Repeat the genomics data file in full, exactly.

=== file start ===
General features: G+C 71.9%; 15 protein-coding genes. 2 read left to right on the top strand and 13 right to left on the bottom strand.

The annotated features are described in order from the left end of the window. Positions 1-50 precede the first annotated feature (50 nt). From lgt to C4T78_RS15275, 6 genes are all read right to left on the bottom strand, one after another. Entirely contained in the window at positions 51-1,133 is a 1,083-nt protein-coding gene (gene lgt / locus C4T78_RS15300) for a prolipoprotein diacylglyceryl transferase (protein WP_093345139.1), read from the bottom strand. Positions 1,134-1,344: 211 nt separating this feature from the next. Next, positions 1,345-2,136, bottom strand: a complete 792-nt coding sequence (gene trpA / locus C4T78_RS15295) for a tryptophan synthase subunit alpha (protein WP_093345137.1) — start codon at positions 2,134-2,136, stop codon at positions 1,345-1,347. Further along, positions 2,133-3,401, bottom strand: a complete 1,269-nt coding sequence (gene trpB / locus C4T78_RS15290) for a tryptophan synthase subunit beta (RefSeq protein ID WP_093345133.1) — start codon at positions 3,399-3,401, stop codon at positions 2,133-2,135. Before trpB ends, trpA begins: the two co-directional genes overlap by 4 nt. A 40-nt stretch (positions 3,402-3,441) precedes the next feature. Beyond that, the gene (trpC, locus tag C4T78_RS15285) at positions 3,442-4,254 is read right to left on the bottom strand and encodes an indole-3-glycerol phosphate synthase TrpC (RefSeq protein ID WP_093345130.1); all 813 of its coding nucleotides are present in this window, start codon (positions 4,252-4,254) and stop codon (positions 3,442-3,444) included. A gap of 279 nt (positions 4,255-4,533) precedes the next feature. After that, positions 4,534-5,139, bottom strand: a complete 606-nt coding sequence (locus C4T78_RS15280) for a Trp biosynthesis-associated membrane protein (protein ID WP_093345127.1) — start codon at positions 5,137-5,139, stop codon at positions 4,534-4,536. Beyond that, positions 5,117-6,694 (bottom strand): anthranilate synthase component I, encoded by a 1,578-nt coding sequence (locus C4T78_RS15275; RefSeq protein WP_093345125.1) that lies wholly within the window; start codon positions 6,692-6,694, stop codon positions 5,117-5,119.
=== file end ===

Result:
General features: G+C 71.9%; 15 protein-coding genes. 2 read left to right on the top strand and 13 right to left on the bottom strand.

The annotated features are described in order from the left end of the window. Positions 1-50 precede the first annotated feature (50 nt). From lgt to C4T78_RS15275, 6 genes are all read right to left on the bottom strand, one after another. Entirely contained in the window at positions 51-1,133 is a 1,083-nt protein-coding gene (gene lgt / locus C4T78_RS15300) for a prolipoprotein diacylglyceryl transferase (protein WP_093345139.1), read from the bottom strand. Positions 1,134-1,344: 211 nt separating this feature from the next. Next, positions 1,345-2,136, bottom strand: a complete 792-nt coding sequence (gene trpA / locus C4T78_RS15295) for a tryptophan synthase subunit alpha (protein WP_093345137.1) — start codon at positions 2,134-2,136, stop codon at positions 1,345-1,347. Further along, positions 2,133-3,401, bottom strand: a complete 1,269-nt coding sequence (gene trpB / locus C4T78_RS15290) for a tryptophan synthase subunit beta (RefSeq protein ID WP_093345133.1) — start codon at positions 3,399-3,401, stop codon at positions 2,133-2,135. Before trpB ends, trpA begins: the two co-directional genes overlap by 4 nt. A 40-nt stretch (positions 3,402-3,441) precedes the next feature. Beyond that, the gene (trpC, locus tag C4T78_RS15285) at positions 3,442-4,254 is read right to left on the bottom strand and encodes an indole-3-glycerol phosphate synthase TrpC (RefSeq protein ID WP_093345130.1); all 813 of its coding nucleotides are present in this window, start codon (positions 4,252-4,254) and stop codon (positions 3,442-3,444) included. A gap of 279 nt (positions 4,255-4,533) precedes the next feature. After that, positions 4,534-5,139, bottom strand: a complete 606-nt coding sequence (locus C4T78_RS15280) for a Trp biosynthesis-associated membrane protein (protein ID WP_093345127.1) — start codon at positions 5,137-5,139, stop codon at positions 4,534-4,536. Beyond that, positions 5,117-6,694 (bottom strand): anthranilate synthase component I, encoded by a 1,578-nt coding sequence (locus C4T78_RS15275; RefSeq protein WP_093345125.1) that lies wholly within the window; start codon positions 6,692-6,694, stop codon positions 5,117-5,119.